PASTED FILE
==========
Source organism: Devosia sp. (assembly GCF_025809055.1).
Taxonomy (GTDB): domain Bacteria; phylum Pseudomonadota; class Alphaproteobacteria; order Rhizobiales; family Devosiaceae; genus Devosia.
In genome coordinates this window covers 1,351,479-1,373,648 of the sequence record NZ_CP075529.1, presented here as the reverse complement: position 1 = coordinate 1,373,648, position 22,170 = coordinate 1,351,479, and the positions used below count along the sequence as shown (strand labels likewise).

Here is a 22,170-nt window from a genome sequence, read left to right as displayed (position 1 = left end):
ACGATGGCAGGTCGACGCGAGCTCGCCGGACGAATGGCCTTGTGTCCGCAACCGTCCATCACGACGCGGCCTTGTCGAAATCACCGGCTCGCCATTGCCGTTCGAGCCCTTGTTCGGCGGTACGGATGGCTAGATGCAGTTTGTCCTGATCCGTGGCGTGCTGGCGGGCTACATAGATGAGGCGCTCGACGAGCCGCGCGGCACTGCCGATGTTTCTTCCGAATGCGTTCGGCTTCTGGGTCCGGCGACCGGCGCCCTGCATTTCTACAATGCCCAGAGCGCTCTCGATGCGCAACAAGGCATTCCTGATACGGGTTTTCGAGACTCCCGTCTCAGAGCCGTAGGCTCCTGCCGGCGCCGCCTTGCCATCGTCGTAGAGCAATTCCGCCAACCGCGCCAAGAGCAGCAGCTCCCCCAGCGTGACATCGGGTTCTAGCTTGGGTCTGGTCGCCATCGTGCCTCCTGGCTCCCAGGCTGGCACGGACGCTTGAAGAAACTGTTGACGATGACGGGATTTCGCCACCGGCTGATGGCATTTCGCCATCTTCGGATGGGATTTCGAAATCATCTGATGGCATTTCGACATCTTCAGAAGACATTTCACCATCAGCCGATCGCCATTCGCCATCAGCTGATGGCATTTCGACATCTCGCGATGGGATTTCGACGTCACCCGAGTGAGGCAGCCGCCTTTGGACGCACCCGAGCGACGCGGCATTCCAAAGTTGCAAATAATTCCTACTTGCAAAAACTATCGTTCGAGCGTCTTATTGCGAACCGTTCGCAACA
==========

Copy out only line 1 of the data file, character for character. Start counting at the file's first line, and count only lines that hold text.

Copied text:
Source organism: Devosia sp. (assembly GCF_025809055.1).